Beginning in 1982, AMD began volume-producing second-source Intel-licensed 8086, 8088, 80186, and 80188 processors, and by 1984 its own Am286 clone of Intel's 80286 processor, for the rapidly growing market of IBM PCs and IBM clones. It also continued its successful concentration on proprietary bipolar chips. In 1983, it introduced INT.STD.1000, the highest manufacturing quality standard in the industry.

The company continued to spend greatly on research and development, and in addition to other breakthrough products, created the world's first 512K EPROM in 1984. That year AMD was listed in the book The 100 Best Companies to Work for in America, and based on 1984 income it made the Fortune 500 list for the first time in 1985.

By mid-1985, however, the microchip market experienced a severe downturn, mainly due to long-term aggressive trade practices (dumping) from Japan, but also due to a crowded and non-innovative chip market in the U.S. AMD rode out the mid-1980s crisis by aggressively innovating and modernizing, devising the Liberty Chip program of designing and manufacturing one new chip or chip set per week for 52 weeks in fiscal year 1986, and by heavily lobbying the U.S. government until sanctions and restrictions were put in place to prevent predatory Japanese pricing. During this time period, AMD withdrew from the DRAM market, and at the same time made some headway into the CMOS market, which it had lagged in entering, having focused instead on bipolar chips.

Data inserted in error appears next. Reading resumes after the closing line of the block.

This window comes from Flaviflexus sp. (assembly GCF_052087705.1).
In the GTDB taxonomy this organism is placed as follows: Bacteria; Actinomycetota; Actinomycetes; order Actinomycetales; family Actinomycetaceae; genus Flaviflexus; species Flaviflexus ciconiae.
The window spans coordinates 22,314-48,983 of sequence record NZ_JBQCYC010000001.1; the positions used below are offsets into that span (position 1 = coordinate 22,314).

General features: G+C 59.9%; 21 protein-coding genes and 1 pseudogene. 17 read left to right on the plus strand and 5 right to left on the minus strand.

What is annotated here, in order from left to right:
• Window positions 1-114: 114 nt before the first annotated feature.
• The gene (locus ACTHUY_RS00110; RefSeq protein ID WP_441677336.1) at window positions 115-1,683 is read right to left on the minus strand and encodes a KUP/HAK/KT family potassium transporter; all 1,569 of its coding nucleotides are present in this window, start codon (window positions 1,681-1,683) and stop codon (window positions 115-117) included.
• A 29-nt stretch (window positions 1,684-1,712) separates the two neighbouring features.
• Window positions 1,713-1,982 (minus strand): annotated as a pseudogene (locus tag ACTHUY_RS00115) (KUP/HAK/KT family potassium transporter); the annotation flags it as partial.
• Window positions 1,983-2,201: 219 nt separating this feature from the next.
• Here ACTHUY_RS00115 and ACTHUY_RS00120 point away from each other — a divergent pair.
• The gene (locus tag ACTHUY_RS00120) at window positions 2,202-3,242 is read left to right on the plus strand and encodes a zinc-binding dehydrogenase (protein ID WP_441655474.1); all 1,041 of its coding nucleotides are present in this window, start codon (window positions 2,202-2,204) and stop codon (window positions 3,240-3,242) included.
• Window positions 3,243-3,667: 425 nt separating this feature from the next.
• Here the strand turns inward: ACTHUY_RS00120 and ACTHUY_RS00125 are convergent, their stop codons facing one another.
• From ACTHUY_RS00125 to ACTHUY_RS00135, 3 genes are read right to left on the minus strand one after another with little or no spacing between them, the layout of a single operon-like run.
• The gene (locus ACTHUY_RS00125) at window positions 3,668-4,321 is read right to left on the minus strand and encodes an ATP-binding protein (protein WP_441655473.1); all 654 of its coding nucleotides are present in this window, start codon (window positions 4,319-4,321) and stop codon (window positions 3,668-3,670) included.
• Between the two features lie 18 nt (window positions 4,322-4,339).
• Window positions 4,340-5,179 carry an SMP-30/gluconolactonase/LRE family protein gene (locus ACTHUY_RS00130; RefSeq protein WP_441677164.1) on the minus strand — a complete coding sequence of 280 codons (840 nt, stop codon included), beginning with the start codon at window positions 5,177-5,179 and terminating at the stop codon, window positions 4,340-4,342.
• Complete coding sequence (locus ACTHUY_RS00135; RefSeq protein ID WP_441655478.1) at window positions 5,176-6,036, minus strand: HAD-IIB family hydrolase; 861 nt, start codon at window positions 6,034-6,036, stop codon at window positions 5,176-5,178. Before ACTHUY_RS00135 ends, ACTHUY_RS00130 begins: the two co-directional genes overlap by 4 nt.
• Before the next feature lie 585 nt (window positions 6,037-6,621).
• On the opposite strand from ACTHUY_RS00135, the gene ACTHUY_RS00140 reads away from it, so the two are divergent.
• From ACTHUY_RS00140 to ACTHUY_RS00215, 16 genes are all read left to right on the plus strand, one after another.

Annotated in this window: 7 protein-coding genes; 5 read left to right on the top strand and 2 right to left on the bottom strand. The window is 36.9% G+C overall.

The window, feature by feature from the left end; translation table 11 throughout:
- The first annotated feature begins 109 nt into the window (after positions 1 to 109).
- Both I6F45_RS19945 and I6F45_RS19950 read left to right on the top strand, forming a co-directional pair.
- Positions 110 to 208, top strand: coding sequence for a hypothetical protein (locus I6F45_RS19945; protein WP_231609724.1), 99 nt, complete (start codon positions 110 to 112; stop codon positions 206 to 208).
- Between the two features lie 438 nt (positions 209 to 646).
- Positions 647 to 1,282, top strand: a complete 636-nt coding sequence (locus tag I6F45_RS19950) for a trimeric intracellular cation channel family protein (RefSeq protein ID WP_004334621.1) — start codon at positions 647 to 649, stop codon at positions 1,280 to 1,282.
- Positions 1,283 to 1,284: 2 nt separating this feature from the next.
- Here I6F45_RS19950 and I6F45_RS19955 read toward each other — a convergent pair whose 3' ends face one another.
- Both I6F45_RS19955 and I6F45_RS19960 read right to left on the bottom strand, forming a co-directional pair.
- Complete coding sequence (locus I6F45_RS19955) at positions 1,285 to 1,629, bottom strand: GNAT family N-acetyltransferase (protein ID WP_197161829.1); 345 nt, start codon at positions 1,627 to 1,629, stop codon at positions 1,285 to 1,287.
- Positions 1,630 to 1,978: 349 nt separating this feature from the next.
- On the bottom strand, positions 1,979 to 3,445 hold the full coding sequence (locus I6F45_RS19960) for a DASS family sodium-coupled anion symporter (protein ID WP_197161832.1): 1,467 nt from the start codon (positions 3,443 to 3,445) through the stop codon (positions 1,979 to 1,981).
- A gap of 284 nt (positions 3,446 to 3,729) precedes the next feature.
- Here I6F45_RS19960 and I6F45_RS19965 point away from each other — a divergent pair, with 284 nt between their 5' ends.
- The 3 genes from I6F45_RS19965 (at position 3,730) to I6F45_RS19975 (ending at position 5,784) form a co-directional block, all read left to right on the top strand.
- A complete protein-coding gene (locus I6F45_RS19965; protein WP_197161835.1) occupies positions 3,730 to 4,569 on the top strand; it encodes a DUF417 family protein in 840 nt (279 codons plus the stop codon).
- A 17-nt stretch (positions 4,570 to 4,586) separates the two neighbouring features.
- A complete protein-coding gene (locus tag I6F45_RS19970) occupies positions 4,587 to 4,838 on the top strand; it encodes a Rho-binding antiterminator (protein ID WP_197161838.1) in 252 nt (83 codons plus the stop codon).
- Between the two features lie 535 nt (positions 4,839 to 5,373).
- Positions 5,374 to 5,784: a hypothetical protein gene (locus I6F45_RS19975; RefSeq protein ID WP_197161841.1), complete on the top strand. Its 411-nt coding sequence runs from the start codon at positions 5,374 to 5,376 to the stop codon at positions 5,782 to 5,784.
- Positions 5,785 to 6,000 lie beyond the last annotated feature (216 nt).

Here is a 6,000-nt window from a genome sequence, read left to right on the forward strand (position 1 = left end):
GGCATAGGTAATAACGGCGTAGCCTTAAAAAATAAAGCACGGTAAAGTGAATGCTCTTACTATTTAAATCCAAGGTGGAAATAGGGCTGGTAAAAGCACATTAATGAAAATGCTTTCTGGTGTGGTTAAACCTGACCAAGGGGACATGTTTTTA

AMD had some success in the mid-1980s with the AMD7910 and AMD7911 "World Chip" FSK modem, one of the first multi-standard devices that covered both Bell and CCITT tones at up to 1200 baud half duplex or 300/300 full duplex. Beginning in 1986, AMD embraced the perceived shift toward RISC with their own AMD Am29000 (29k) processor; the 29k survived as an embedded processor. The company also increased its EPROM memory market share in the late 1980s. Throughout the 1980s, AMD was a second-source supplier of Intel x86 processors. In 1991, it introduced its own 386-compatible Am386, an AMD-designed chip. Creating its own chips, AMD began to compete directly with Intel.

AMD had a large and successful flash memory business, even during the dotcom bust. In 2003, to divest some manufacturing and aid its overall cash flow, which was under duress from aggressive microprocessor competition from Intel, AMD spun off its flash memory business and manufacturing into Spansion, a joint venture with Fujitsu, which had been co-manufacturing flash memory with AMD since 1993. AMD divested itself of Spansion in December 2005, in order to focus on the microprocessor market, and Spansion went public in an IPO.